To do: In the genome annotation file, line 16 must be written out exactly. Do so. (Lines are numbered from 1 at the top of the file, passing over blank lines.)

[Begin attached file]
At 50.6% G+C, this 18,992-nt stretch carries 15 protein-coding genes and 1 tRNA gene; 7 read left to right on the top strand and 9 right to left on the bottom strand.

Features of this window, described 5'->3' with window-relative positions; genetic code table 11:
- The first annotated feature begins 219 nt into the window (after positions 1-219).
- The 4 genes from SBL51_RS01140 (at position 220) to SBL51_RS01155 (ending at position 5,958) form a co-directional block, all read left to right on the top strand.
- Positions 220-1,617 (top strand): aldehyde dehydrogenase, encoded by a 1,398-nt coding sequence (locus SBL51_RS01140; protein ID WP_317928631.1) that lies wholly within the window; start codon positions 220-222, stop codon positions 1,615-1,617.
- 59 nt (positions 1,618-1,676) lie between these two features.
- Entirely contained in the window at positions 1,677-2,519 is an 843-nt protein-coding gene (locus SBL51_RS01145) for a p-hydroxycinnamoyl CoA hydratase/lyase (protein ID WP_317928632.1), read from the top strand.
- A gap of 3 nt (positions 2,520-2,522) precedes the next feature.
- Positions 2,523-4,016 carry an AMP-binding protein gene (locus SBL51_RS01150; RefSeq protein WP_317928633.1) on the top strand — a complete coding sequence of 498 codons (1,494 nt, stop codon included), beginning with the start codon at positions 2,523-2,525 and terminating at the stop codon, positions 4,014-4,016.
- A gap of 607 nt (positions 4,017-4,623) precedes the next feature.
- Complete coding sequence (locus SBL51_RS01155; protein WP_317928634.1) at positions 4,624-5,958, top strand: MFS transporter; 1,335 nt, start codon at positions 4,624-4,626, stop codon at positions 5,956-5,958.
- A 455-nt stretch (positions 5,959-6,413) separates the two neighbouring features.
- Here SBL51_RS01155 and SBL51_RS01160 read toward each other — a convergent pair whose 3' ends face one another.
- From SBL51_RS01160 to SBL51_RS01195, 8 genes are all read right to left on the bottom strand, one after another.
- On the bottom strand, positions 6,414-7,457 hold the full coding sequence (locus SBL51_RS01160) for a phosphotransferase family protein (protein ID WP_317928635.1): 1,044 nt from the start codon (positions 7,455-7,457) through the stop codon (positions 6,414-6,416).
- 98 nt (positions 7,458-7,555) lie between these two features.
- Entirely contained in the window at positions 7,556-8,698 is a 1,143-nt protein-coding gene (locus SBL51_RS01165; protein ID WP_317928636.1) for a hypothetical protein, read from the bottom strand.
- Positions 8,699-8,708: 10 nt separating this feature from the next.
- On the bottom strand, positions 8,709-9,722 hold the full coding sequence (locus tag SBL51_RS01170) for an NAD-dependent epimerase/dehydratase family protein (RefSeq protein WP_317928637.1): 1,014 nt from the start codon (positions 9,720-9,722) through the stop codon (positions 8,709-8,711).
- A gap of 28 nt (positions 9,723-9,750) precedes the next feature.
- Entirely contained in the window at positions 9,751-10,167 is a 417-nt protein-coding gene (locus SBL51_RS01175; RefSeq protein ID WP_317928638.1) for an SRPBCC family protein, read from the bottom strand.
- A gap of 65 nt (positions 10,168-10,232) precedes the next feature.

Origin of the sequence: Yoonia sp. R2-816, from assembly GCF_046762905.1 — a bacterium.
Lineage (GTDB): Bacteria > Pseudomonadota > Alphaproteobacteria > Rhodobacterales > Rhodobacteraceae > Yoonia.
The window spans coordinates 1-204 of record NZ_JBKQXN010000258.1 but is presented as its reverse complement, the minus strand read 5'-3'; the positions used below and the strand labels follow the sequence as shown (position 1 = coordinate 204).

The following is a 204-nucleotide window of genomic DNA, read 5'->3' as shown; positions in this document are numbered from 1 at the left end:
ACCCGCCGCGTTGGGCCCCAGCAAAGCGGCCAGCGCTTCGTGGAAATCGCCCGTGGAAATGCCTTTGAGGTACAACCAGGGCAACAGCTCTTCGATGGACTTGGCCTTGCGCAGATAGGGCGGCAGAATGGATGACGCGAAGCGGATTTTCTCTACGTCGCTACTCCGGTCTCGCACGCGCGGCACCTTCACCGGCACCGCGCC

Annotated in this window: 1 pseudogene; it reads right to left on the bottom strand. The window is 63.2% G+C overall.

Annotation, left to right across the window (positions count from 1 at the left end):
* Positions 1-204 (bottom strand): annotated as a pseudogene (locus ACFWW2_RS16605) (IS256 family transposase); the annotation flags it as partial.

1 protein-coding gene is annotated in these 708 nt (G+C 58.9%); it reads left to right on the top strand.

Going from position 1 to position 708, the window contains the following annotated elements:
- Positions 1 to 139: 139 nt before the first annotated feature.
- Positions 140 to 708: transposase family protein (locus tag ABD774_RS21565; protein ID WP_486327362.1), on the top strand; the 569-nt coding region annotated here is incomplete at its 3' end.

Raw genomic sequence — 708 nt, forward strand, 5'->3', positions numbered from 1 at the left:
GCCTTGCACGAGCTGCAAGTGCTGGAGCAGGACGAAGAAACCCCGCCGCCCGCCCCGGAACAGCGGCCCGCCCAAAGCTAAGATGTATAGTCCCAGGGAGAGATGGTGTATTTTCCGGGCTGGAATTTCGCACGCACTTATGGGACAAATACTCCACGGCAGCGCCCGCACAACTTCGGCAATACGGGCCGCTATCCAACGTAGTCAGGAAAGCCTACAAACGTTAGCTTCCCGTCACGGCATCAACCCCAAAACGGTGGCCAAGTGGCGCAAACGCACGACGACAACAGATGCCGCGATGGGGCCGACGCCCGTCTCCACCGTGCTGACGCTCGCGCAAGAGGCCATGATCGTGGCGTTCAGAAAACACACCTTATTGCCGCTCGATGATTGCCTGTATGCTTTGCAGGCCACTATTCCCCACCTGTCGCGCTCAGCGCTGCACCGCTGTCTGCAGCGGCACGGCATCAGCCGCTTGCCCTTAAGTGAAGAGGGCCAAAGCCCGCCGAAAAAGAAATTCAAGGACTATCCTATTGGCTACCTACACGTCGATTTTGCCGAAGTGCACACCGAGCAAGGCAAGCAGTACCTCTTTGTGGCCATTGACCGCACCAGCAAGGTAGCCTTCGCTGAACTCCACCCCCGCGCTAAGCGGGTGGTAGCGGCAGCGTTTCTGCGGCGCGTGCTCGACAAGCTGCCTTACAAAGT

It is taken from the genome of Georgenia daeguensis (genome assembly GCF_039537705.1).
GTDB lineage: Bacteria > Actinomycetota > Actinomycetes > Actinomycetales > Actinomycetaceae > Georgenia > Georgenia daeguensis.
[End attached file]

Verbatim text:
- 98 nt (positions 7,458-7,555) lie between these two features.